irrefutable account of the community. What remains hidden to the eye of
the observer is that there may be many other points of view.
A different approach to
images was taken by the creators of the newest version of the brochure,
"Auroville: A Dream Takes Shape." According to Alan, a member of the
Publications Group, which oversees that all brochures are up to date,
the creators of the booklet prioritized the images over the text.
Working once again with John Mandeen, the group gave the photographer
the written document and not only asked that he come up with apt
illustrations, but also encouraged him to create images which could
actually replace specific sections of text. "In the past, brochures
tended to be very text oriented," says Alan. But after seeing the
impact of the exhibit at the Visitor's Center, we thought that there
was something we could say better through pictures."
The photographs for the new
brochure were selected with an eye to showing Auroville as an ongoing
process. This meant in part eschewing a rosy tone and incorporating
images that the team felt acknowledged the "down side". "We
selected a photo which showed commercial development in one of the
villages," says Alan, "as well as one that showed the motorcycle-car
aspect of life here." At the same time, the group wanted photos that
portrayed a kind of intensity in human interactions. For example, they
selected an image of a Western man training a young Tamil man in a
workshop based on this criterion. .
The same photo could,
however, be read in a different way. Some people are quick to identify
what they believe to be racist or colonial, especially when looking at
images that appear to affirm that foreigners have nothing to learn from
local people. Alan admits that it did not occur to the team that viewers
might read this photo in this way. This problem reflects the fact that
images do not have any intrinsic value, because they always depend upon
the myriad possible interpretations that specific audiences bring to
them. This problem is particular in representing spirituality. One case
in point is the Auroville boutique in Paris. When the shop opened, its
window displayed large photos of Mother and Sri Aurobindo. Within days
graffiti appeared outside with the condemning label, "sect". The
boutique management responded immediately by replacing the photos with a
display of products. Whereas in India, people expect to see visual
references to the reverence for a guru, in countries such as France and
Germany, where the population is concerned about the dangers of
brainwashing and authoritative organizations, the photos of Mother and
Sri Aurobindo do not have the proper context for their public display.
The fact that there are many different audiences for Auroville images is
something that all presenters must keep in mind, and this is
particularly important when the aim is public relations.
The Auroville we don't show
Given that many visual
materials are produced to "sell" the community, there is an impulse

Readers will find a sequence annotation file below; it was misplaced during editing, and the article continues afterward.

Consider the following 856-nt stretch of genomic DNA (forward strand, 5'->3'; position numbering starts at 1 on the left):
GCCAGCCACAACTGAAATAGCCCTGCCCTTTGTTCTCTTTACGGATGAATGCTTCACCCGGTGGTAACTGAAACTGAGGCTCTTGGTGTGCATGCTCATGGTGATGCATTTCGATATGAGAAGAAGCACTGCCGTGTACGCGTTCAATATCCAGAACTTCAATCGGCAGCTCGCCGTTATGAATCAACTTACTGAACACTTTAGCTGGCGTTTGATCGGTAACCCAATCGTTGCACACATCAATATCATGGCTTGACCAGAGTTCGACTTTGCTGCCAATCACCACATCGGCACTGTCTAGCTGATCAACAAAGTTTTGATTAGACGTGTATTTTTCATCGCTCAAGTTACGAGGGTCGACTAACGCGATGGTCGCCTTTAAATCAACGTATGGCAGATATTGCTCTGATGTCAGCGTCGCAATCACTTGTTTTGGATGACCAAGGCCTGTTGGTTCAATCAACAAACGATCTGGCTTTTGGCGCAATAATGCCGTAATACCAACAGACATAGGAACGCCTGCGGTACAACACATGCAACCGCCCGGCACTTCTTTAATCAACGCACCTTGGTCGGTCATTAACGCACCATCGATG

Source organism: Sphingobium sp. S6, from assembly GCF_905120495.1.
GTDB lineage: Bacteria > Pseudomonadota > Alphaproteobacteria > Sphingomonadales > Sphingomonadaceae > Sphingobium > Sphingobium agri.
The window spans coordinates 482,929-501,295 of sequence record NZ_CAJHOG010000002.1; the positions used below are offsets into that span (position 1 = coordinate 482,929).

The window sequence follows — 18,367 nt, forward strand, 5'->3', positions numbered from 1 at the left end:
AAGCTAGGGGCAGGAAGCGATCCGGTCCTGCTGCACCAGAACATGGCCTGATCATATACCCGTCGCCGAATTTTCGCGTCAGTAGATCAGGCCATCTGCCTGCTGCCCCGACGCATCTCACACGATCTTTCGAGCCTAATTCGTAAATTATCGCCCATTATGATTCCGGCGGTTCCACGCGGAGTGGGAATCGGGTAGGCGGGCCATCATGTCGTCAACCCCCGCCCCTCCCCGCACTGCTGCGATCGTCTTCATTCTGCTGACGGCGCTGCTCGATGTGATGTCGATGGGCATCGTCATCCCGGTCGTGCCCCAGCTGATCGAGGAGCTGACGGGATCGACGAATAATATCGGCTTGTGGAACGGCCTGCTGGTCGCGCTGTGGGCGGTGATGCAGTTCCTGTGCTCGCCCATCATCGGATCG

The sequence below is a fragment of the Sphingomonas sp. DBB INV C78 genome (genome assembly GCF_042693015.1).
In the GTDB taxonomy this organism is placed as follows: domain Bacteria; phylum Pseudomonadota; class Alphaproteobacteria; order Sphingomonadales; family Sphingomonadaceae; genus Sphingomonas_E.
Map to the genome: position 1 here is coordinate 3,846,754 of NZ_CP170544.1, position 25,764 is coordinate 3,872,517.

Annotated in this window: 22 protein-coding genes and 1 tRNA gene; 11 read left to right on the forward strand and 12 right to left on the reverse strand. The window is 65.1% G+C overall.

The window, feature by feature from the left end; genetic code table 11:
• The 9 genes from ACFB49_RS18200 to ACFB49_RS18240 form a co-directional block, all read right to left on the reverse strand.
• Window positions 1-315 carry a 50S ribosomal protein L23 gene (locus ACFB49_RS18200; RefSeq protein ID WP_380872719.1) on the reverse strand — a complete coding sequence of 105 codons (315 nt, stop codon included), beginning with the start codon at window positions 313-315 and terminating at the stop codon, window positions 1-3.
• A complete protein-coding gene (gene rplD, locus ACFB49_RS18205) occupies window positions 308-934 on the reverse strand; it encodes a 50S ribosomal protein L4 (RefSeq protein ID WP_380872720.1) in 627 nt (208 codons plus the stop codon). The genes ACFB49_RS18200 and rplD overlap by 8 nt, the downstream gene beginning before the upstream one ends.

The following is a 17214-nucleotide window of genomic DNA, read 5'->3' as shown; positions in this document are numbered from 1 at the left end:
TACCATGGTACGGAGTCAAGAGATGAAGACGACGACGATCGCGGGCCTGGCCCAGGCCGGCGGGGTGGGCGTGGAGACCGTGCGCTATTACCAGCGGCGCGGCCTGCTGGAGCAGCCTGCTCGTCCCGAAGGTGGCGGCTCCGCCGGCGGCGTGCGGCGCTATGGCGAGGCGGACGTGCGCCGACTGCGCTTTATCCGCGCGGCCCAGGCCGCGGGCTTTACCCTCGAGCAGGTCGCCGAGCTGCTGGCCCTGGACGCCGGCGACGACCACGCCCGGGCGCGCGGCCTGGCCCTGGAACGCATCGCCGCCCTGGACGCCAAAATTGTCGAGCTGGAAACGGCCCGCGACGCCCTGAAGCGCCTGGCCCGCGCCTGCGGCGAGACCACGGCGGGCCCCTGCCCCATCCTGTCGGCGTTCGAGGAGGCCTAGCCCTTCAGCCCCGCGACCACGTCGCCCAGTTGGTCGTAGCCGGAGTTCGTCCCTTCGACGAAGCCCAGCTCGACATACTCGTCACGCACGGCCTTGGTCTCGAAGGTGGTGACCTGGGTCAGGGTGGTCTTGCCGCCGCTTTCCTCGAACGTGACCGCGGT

to show Auroville as perfect. Perfection, however, does not always sell.
For example, as a German Aurovilian pointed out, people in Germany would
be more interested in seeing how people living in Auroville are facing
challenges. This raises the question of what could potentially be of
interest to some people, but which is not being presented. When we look
at the body of images as a whole, whether documentary in nature as can
be seen in brochures, or artistic as in the case of the portraits of
Ireno, it is clear that cultural diversity, harmony, spirituality, and
the environment have been the priority. Other versions of Auroville have
remained hidden, if not purposively marginalized. This is not because
these other dimensions of life are unimportant. In fact, they are quite
central to the ongoing challenges of living in Auroville and struggling
to make Mother's dream a reality.
Among these themes are
labour relations with the local people, work in progress (finished
products are usually what get depicted), conflict and conflict
resolution, a range of human emotions, and the sheer diversity of
attitudes. The first response to this is usually that the community
feels threatened and as such is unwilling to portray anything that could
be seen in a simplistic, negative light. The situation, however, is more
complicated. Some feel that the problem arises from the insistence on
the part of some Aurovilians that all public presentations be kept on
the ideal level. It may also be a function of growing pains. As Carel
comments, "How a community represents itself is a maturity factor -
the more mature you are, the more you can accept failure and complexity.
If not, you need to show only beauty. It is only now that Auroville is
becoming more mature in this regard."
Seeing into the future
It would seem that in the
end, any visual representation of Auroville can be problematic. After
all, no matter what the power of images, they only present partial
truths. Moreover, it is impossible to control the messages they
broadcast, as their meaning depends equally upon the perspectives that
viewers bring to them. For Auroville it is important that its visual
representations are never accepted as obvious or natural. Instead,
Auroville should constantly ask what its representations try to achieve
and what is consciously or unconsciously hidden. Part of the solution
lies in encouraging more Aurovilians to get involved in this field. As
more images come into existence, the greater the potential to resist
what are supposedly authoritative versions of Auroville and to represent
the full diversity and complexity of the community.